1 Introduction to Esp

This software development kit is geared towards C programmers. The SDK is based around the GEOS-specific language Goc, which is based on C. Very few programmers will ever need to use anything else. However, a few programmers will want to write the most efficient code possible; for their benefit, this SDK lets you program in Esp, the GEOS assembly language.

Only experienced GEOS programmers should attempt to program in assembly. Furthermore, the SDK is not intended to teach assembly language; you should be familiar with 80x86 assembly before you attempt to program in Esp.

1.1 What is Esp?

Esp is an 80x86 assembly language specially designed for GEOS programming. In many ways, it is very similar to other common 80x86 assemblers (such as MASM). On a low level, inside a routine, Esp code looks very much like MASM code (though it provides some extra features). However, on a higher level, Esp resembles MASM much less, and resembles Goc much more.

Esp incorporates support for the GEOS object-oriented programming environment. It provides routines to let you send messages and manipulate objects. Furthermore, all GEOS kernel routines and system libraries may be called from either Goc or Esp code. Thus, programming in Esp is very much like programming in Goc. The routines are written in a different language, but they fit together into a program in much the same way that Goc routines do.

In addition to Esp, this SDK provides a special User-Interface Compiler (UIC). The UIC generates object-blocks for assembly applications. It reads source files written in the GEOS-specific language Espire, and creates special resources that Glue can incorporate into GEOS applications. If you write applications in assembly language, you will use the UIC to create objects and object blocks at compile time.

Many of the sample applications provided with this SDK have been written twice: once in Goc (in the APPL/SDK_C directory), and once in Esp (in the APPL/SDK_ASM directory). These sample applications are an excellent way to familiarize yourself with Esp; you can see how the same task is accomplished in Goc and Esp. In particular, they will let you compare Esp and Goc techniques for creating structures and classes, and compare Goc and Espire techniques for creating objects and classes.

1.2 Should I Use Esp?

Not everyone will want to use Esp. For many programmers, assembly language is much harder to use than high-level languages like Goc. You may not find the gains in program efficiency worth this extra effort.

There are some cases when you should consider using Esp. Firstly, if you are very familiar with 80x86 assembly language, and feel as comfortable with it as with C, you may prefer to write your programs in Esp. Once you’ve written a few programs, you may find Esp as easy a language to work with as Goc.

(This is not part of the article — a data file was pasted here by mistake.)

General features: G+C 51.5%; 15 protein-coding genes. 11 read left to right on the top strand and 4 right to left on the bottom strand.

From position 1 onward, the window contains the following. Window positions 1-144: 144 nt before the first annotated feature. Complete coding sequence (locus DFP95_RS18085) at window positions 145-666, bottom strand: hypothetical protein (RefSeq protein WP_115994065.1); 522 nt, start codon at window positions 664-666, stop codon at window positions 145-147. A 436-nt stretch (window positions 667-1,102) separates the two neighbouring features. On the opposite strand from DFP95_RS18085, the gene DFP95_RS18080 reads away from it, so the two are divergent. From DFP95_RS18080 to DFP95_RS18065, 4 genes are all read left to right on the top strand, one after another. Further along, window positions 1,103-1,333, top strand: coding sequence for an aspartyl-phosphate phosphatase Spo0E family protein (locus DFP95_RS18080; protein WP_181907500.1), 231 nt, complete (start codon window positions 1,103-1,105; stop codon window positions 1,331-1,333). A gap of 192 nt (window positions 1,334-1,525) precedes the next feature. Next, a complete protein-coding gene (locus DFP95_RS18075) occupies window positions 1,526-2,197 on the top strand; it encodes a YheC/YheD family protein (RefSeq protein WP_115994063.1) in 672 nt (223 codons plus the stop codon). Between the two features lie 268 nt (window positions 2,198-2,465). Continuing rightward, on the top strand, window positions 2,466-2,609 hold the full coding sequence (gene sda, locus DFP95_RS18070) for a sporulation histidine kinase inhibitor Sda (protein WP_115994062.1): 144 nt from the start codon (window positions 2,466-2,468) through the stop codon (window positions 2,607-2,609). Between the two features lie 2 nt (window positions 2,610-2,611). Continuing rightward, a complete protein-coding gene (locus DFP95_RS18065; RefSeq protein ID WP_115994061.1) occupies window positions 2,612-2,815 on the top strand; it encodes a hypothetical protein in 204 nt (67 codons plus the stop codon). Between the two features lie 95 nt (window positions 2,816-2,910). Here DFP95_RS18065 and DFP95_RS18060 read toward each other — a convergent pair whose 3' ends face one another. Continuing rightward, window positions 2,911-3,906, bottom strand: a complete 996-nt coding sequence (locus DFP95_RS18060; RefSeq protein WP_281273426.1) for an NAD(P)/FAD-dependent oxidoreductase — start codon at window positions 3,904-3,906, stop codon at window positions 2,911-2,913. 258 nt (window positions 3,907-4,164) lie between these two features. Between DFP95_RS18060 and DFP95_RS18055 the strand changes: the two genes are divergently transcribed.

Secondly, if you are writing computation-intensive programs, you may find that they are running too slowly (especially if you are writing them for GEOS platforms with less processing power). In these cases, you may wish to rewrite the programs in Esp. Alternatively, you may choose to put the most memory-intensive routines in special “Esp resources”; you can write those routines in Esp, while writing the rest of the application in Goc.

Thirdly, if you are writing a library that will be used by many different applications, you may wish to write that library in Esp. If it is a routine library, you will merely need to write Esp routines that conform to C pass-and-return conventions; then any application, whether written in Goc or in Esp, will be able to call those routines. Similarly, if the library defines new object classes, you can write the message handlers in Esp; any application that uses those objects will be able to take advantage of the added efficiency of Esp, even if the application is written in Goc.

1.3 Roadmap to the Esp Book

The Esp book is fairly short. This is because its main role is to help you integrate knowledge you already have. You should already know how to program for GEOS, and how to program in non-GEOS assembly language for the 80x86; this book tells you how to combine this knowledge, and describes the special features of Esp.

The book has the following chapters:

  1. Introduction to Esp (this chapter)
    This chapter gives a brief overview of Esp, the GEOS assembly language, and of this book.

  2. Esp Basics
    This chapter describes the basic syntactic differences between Esp and other 80x86 assembly languages (such as MASM). It also describes the basic ground rules for programming in assembly in the GEOS environment.

  3. Routine Writing
    This chapter describes how to write routines in Esp. It discusses Esp’s special features that make routine-writing simpler and more uniform, by taking care of such chores as creating local variables, managing stack frames, etc. It also discusses how to write handlers and send messages in Esp.

  4. The UI Compiler
    This chapter describes the GEOS User-Interface Compiler (UIC), a special utility that compiles Esp object blocks. You will need to use UIC if you are writing an Esp application that has any objects created at compile-time.

The book also contains an appendix which describes, briefly, how to incorporate Esp resources into a Goc application.

When you are ready to start programming, you will want to consult the Assembly Reference for Esp API of GEOS routines and structures and to consult the PCGEOS\INCLUDE*.DEF and *.UIH files for assembly information about GEOS object classes. To find out a message’s pass and return parameters, see the class’s .def file; for more generic information about a message, you can see its (Goc) reference entry in the Objects book.

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